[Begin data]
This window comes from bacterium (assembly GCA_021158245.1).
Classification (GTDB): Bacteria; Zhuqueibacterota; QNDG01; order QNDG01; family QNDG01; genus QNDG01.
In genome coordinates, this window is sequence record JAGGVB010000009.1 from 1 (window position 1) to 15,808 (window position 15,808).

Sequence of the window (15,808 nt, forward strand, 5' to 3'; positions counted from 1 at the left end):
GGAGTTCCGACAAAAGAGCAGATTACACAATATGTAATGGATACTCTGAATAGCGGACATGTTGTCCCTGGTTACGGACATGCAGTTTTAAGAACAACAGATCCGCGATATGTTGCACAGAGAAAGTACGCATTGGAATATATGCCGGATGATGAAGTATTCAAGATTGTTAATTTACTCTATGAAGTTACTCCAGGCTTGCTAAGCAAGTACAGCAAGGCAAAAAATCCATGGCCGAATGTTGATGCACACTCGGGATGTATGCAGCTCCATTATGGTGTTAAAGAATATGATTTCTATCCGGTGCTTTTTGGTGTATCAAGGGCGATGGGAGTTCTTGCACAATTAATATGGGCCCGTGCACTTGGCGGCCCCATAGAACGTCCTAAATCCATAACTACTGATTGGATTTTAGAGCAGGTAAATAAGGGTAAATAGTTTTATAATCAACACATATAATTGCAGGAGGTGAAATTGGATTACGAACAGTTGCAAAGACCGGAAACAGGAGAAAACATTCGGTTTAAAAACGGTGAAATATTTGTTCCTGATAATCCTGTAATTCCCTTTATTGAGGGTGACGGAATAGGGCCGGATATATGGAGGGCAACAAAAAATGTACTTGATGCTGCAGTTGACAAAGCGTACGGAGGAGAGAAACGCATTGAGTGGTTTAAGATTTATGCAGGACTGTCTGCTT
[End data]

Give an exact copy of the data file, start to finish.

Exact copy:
This window comes from bacterium (assembly GCA_021158245.1).
Classification (GTDB): Bacteria; Zhuqueibacterota; QNDG01; order QNDG01; family QNDG01; genus QNDG01.
In genome coordinates, this window is sequence record JAGGVB010000009.1 from 1 (window position 1) to 15,808 (window position 15,808).

Sequence of the window (15,808 nt, forward strand, 5' to 3'; positions counted from 1 at the left end):
GGAGTTCCGACAAAAGAGCAGATTACACAATATGTAATGGATACTCTGAATAGCGGACATGTTGTCCCTGGTTACGGACATGCAGTTTTAAGAACAACAGATCCGCGATATGTTGCACAGAGAAAGTACGCATTGGAATATATGCCGGATGATGAAGTATTCAAGATTGTTAATTTACTCTATGAAGTTACTCCAGGCTTGCTAAGCAAGTACAGCAAGGCAAAAAATCCATGGCCGAATGTTGATGCACACTCGGGATGTATGCAGCTCCATTATGGTGTTAAAGAATATGATTTCTATCCGGTGCTTTTTGGTGTATCAAGGGCGATGGGAGTTCTTGCACAATTAATATGGGCCCGTGCACTTGGCGGCCCCATAGAACGTCCTAAATCCATAACTACTGATTGGATTTTAGAGCAGGTAAATAAGGGTAAATAGTTTTATAATCAACACATATAATTGCAGGAGGTGAAATTGGATTACGAACAGTTGCAAAGACCGGAAACAGGAGAAAACATTCGGTTTAAAAACGGTGAAATATTTGTTCCTGATAATCCTGTAATTCCCTTTATTGAGGGTGACGGAATAGGGCCGGATATATGGAGGGCAACAAAAAATGTACTTGATGCTGCAGTTGACAAAGCGTACGGAGGAGAGAAACGCATTGAGTGGTTTAAGATTTATGCAGGACTGTCTGCTT